© The Financial Times Ltd 2016
FT and 'Financial Times' are trademarks of The Financial Times Ltd.
The Financial Times and its journalism are subject to a self-regulation regime under the FT Editorial Code of Practice.
June 28, 2013 7:29 pm
For all the animals I see in Kenya – the great herds of zebra and the dainty Thomson’s gazelle, mangy hyenas, all but one of the Big Five, dik-diks, vultures, jackals, a black mamba and a lost-looking domestic cat – there is one golden-maned beast that is conspicuously absent: the king of the corporate jungle and owner of the country’s newest safari camp, Sir Richard Branson.
It’s a tiny bit disappointing, because Mahali Mzuri (Swahili for “beautiful place”) is the latest jewel in the Branson crown, the highest of high-end safari “camps” (it’s “camping” in roughly the same sense that visiting the supermarket meat aisle might be considered “hunting”) and a sister property to Necker Island in the Caribbean, Kasbah Tamadot in Morocco and Ulusaba in South Africa. Disappointing because when Richard Branson launches something new, he tends to celebrate by wearing women’s clothing or jumping off something.
He’s there in spirit, though, we’re told – having personally chosen the name and soft furnishings – and there are Branson ambassadors in residence, including Liam Breedveld, an Australian operations manager who used to be a chef on Necker or, as he puts it, “the Branson mothership”. He has been schooled in the Branson way, he says, which is “very informal, we treat people like family”. Though I can’t imagine my mother acceding to Liam’s suggestion that he “spend all morning making sushi and then swim it out to you in the pool”, as he used to do on Necker.
But then, as it says on the side of the 4x4s, this isn’t just another safari camp, it’s “Sir Richard Branson’s safari camp”. And, there he is, grinning from ear to ear, in the welcome brochure in our rooms (sorry, tents), casually mentioning the fact that he was made a Masai elder in 2007, “an honour rarely bestowed on anyone who isn’t a Masai by birth”, which “reaffirmed my love for this beautiful country and culture”. (It’s a happy coincidence, of course, that the shade of red that the Masai favour just happens to be Virgin’s corporate colour.)
He’s right, though: it is a beautiful country and culture. Stunning, in fact. This is the Africa of the imagination. The hour-long journey from the Mara North landing strip (the only airport I’ve ever been to which employs a man to wrestle warthog off the runway) takes us bumping over hills covered with acacia trees and out on to the east African plains, a vast landscape dotted with game where the semi-nomadic Masai have grazed their cattle for centuries. Or at least they had – until the 1960s, when a national reserve was created and they were kicked off the land. They settled on the Mara’s fringes and carried on their traditional lifestyle, or tried to, until 2000, when a land reform act started subdividing the land.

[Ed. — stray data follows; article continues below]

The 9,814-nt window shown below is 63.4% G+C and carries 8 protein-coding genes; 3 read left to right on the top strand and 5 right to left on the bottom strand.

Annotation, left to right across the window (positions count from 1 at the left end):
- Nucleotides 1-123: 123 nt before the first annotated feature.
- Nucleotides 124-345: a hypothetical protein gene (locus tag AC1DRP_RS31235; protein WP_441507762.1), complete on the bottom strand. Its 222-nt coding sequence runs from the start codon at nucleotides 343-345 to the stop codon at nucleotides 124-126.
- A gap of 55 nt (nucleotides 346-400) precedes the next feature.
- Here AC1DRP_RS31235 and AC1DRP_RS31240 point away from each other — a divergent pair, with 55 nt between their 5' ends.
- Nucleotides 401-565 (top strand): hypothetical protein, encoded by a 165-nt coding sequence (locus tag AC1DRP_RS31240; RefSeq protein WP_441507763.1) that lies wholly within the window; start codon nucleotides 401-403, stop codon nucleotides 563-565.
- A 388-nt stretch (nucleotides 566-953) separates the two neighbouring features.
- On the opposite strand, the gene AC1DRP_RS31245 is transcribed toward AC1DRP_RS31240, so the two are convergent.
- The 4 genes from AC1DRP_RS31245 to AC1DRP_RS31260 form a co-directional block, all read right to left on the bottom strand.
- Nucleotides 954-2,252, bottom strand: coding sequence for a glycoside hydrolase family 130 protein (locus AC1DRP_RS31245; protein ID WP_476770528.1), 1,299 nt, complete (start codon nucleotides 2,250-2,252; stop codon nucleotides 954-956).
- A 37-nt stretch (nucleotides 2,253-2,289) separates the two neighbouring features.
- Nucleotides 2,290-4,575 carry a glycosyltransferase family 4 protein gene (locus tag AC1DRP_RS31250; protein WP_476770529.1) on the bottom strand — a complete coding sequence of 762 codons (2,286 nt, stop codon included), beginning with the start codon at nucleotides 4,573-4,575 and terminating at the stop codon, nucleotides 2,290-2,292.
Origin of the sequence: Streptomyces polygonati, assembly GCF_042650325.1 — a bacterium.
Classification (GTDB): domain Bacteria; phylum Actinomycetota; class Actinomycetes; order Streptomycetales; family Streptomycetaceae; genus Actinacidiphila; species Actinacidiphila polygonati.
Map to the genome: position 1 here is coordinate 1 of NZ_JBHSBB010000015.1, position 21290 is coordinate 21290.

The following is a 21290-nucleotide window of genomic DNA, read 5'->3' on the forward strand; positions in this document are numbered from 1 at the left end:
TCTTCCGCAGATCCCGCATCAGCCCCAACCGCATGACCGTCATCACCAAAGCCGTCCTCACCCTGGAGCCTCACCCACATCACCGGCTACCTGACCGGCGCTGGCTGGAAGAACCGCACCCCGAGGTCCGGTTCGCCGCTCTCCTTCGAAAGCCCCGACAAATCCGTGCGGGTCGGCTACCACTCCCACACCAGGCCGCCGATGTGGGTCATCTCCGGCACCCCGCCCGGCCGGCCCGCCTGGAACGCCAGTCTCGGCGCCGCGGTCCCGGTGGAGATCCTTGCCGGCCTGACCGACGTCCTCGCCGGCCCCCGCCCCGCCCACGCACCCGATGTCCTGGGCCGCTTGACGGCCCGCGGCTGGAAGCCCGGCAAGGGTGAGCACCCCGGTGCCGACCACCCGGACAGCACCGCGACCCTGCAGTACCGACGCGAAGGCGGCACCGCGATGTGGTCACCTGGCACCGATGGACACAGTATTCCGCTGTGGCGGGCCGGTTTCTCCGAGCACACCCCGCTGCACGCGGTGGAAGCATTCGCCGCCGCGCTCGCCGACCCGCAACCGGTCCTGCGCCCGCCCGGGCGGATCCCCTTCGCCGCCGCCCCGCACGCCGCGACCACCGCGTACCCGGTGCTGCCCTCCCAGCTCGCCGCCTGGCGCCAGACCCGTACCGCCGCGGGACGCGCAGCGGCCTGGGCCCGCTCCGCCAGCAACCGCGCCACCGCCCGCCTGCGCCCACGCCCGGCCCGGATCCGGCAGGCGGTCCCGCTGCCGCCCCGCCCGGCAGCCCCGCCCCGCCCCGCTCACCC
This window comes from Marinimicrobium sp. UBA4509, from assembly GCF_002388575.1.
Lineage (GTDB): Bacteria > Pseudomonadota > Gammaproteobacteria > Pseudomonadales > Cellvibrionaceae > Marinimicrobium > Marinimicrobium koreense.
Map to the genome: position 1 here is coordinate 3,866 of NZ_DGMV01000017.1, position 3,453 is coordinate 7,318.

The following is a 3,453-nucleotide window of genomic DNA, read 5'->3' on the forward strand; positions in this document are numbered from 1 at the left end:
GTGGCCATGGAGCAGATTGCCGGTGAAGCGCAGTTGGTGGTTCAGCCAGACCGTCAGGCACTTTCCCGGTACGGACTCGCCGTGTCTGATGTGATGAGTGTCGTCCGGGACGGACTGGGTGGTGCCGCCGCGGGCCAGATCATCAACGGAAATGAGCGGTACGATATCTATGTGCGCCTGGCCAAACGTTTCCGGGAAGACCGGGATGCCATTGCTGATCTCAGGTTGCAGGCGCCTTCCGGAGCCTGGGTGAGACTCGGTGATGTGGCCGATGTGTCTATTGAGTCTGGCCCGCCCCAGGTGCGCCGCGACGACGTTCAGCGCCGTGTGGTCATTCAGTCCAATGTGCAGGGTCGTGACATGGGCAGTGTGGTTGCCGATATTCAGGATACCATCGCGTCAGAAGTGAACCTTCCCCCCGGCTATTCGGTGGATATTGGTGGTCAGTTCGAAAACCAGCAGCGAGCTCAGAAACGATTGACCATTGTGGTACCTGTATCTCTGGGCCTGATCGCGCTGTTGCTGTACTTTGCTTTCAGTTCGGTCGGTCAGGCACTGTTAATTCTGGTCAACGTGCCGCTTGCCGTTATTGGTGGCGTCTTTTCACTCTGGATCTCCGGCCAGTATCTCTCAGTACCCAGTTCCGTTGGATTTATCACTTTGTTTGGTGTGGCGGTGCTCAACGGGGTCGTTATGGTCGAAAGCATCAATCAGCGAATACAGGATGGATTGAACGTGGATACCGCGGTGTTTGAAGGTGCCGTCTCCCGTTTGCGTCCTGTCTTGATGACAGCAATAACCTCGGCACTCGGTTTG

Tarn Breedveld, general manager of Mahali Mzuri (and Liam’s older brother), explains the dangers: “People started fencing off the land, using it for ranching or charcoal production, potentially disrupting the entire ecosystem. The wildlife can’t roam, the cattle can’t graze, and the entire Masai culture comes under threat.”
Tarn (“my parents named me after a mountain pool”) is not your average hotel manager. He didn’t work his way up via the Ritz Carlton and the Holiday Inn. He spent five years sleeping in a tent, negotiating land rights with 270 Masai leaseholders and setting up a community trust. It was only a year ago that they finally broke ground and started building.
The result is the Olare Motorogi Conservancy, which seems to be a win-win for all concerned. A consortium of five safari camps lease the land, paying rent to the Masai, as well as a tax of $5 per person per night which goes to the trust. There’s a strict quota system. The land is protected, the Masai get paid and visitors get to see the Mara’s abundant game without the massed hordes of Land Rovers that afflict the reserve itself.
The camp isn’t too shabby either. But then that’s not a total shock given that it costs $995 per person per night in high season. There’s a spa, an infinity pool, a lounge and terrace that overlook a stunning river valley, and all the game drives and gin slings you can manage included in the price. There are just 12 rooms (sorry, tents) which are of a – how to put it? – unusual design. Inside they’re the last word in Out of Africa safari chic, all dark wood, low lamps and gauzy curtains.